And finally, there is debate over whether anybenefits are sustained. In this case, the research hasbeen mixed. Some studies indicate that RR students'achievement gains dissipate by the third or fourthgrade. Other studies suggest that the program's benefitsextend through fourth grade and beyond.

Despite the lack of conclusive longitudinal dataand design problems with some of the research,there are a few strong studies indicating that a wellimplementedReading Recovery program can helplow-performing students learn to read. At least twoevaluation studies compare the achievement gains ofall program and control group students, includingthose who were screened out of RR during "roaming around the known." Both showed positiveresults for Reading Recovery. One pilot studyinvolved a within-school design, matching studentsin different classrooms at six inner-city schools. A second study involved 12 schools in Columbus,Ohio. In this study, students performing in thelowest 20th percentile in reading were randomlyassigned to RR or a control group and tested usinga battery of program-aligned assessments. ReadingRecovery students significantly outperformed studentsin the control groups on all measures, witheffect sizes ranging from +.57 to +.72. A follow-upstudy indicates that these gains may not be sustainable,however. Students were assigned oral readingmeasures developed by the program. At the end offirst grade, gains for RR students and the cohortgroup were ES +.72 and +.78, respectively. At theend of second grade, these gains were ES +.29 and+.46, respectively. At the end of the third grade, theresults were ES +.14 and +.25, respectively.

In addition, a third, small study evaluated theeffects of the bilingual version of Reading Recovery(Descubriendo La Lectura, or DLL). Twenty-threeDLL students outperformed 23 matched comparisonstudents in a non-DLL school, with effect sizesranging from +.097 to +1.71. When comparingthese scores to those of a random sample of all students,DLL students also outperformed their peerswho were not necessarily in need of DLL services.

Case Study

Arkansas The state of Arkansas approvedReading Recovery for statewide use in 1988. From1991 to 1994, 1,088 struggling students receivedthe full RR program (defined as having received 60lessons). Of those students, 940 (86 percent)attained grade level. Fifty-nine students who hadsuccessfully completed the program were followedfor an additional two years. Compared to a randomsample of non-RR students, the RR students tendedto perform as well or better on measures of dictation,spelling and text reading in both the third andfourth grades.


Reading Recovery is an early intervention programwith several strengths and weaknesses that facultymembers should consider carefully. First, one ofthe most serious critiques of the program has beenthat it does not reflect the latest research consensuson beginning reading acquisition. Indeed, there arealternative programs that are more aligned withconsensus research and contain more systematic,explicit instruction in phonemic awareness andphonics-i.e., RR encourages the use of contextcues, rather than decoding, and tends to give studentsthe keys to sound-symbol relationships onlyafter they have encountered problems with text.Nevertheless, it's also true that RR has evaluationdata showing it is a program that can be used effectively.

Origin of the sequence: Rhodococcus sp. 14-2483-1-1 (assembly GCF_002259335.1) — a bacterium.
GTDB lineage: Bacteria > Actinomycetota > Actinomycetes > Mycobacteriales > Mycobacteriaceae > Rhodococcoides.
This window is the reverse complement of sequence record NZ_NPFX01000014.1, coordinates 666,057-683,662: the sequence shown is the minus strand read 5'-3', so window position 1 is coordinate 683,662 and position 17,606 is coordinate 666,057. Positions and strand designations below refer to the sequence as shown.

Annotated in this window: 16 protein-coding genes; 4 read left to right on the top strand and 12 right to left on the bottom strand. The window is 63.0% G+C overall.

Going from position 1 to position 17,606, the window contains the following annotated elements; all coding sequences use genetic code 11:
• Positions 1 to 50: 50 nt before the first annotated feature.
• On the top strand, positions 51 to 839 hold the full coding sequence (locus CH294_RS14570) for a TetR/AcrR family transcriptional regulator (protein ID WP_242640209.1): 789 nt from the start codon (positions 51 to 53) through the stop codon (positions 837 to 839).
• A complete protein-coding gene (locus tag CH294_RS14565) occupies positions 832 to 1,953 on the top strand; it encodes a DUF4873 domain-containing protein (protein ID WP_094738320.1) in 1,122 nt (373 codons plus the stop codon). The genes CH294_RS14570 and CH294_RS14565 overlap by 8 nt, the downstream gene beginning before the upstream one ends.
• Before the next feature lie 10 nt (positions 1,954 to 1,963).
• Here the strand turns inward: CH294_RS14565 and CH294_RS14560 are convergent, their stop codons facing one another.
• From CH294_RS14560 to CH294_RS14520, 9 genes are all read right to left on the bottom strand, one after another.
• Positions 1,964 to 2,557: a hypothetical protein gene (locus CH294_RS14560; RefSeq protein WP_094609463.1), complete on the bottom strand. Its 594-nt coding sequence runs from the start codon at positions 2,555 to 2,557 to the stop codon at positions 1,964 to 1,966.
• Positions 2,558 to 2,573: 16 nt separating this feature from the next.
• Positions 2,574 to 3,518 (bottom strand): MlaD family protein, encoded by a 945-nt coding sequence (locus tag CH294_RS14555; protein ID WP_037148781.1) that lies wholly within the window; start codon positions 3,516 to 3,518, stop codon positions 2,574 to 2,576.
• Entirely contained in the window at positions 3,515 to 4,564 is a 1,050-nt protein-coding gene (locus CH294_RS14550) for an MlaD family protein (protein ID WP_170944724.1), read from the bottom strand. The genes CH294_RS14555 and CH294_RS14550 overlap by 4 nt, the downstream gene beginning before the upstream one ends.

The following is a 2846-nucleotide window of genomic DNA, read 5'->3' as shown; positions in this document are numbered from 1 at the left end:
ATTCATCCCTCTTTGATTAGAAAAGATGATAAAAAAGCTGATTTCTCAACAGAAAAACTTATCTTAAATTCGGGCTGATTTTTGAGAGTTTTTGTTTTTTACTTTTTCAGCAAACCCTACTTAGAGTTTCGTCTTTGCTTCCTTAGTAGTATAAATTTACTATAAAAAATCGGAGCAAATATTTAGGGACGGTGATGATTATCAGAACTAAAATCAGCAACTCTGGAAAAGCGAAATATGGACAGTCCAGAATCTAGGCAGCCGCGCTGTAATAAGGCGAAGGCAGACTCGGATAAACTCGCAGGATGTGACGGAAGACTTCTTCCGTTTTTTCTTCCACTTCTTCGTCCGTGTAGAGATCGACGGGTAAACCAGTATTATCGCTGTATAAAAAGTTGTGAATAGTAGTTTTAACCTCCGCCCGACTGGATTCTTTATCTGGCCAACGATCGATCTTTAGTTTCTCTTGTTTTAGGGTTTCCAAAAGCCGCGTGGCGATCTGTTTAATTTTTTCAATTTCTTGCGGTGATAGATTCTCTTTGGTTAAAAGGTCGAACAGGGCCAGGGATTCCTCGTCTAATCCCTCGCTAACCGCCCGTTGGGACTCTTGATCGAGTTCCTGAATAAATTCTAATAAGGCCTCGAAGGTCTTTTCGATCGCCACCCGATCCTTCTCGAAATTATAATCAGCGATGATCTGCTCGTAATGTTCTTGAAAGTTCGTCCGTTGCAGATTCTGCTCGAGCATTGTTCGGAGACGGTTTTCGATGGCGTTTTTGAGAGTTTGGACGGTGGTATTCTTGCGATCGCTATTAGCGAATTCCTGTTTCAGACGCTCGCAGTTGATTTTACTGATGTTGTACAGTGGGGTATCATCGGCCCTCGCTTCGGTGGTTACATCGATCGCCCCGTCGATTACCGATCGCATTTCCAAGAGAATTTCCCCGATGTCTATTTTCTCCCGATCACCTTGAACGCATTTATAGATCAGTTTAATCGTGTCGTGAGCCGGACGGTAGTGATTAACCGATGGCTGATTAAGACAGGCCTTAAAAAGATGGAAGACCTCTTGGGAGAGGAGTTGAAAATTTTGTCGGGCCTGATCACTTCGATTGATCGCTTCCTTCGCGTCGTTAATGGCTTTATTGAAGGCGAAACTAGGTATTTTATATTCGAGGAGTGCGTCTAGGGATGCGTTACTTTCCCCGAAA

Second, RR may be prohibitively expensive formany schools-especially those with large numbersof students in reading failure. For example, it hasbeen estimated that an average RR teacher onlyserves about seven students per year, while start-upcost estimates range from $2,500 to $10,000 perstudent. Another problem for low-performingschools arises from the design of the program-i.e.,it is intended as a means to raise the performance ofthe lowest-achieving 20 percent of students up tothe class average. Obviously, this is of limited benefitto schools where overall average reading levels areunacceptably low.

On the other hand, another frequent criticismactually signals a great strength: The programrequires extensive teacher training. According to arecent report from the National Research Council, "Despite the controversies regarding the efficacy of Reading Recovery, a number of intervention programs owe their design features to it, and it offers two important lessons. First, the program demonstrates that, in order to approach reading instruction with a deep and principled understanding of the reading process and its implications for instruction, teachers need opportunities for sustained professional development. Second, it is nothing short of foolhardy to make enormous investments in remedial instruction and then return children to classroom instruction that will not serve to maintain the gains they made in the remedial program."

Selected resources

Askew, B., Fountas, I., Lyons, C., Pinnell, G.S. &Schmitt, M. (1998). Reading Recovery Review:Understandings and Outcomes. Columbus, OH:Reading Recovery Council of North America.

Bracey, G. W. (Feb. 1995). "Reading Recovery: Is it effective? Is it cost effective?" Phi Delta Kappan,76(6).

Center, Y., Wheldall, K., Freeman, L., Outhred, L.& McNaught, M. (1995). "An evaluation of Reading Recovery." Reading Research Quarterly, 30.

Iversen, S. & Tunmer, W. E. (1993). "Phonological processing skills and the Reading Recovery program."Journal of Educational Psychology, 85.

Shanahan, T. & Barr, R. (1995). "Reading Recovery: An independent evaluation of the effects of an early instructional intervention for at-risk learners." Reading Research Quarterly, 30.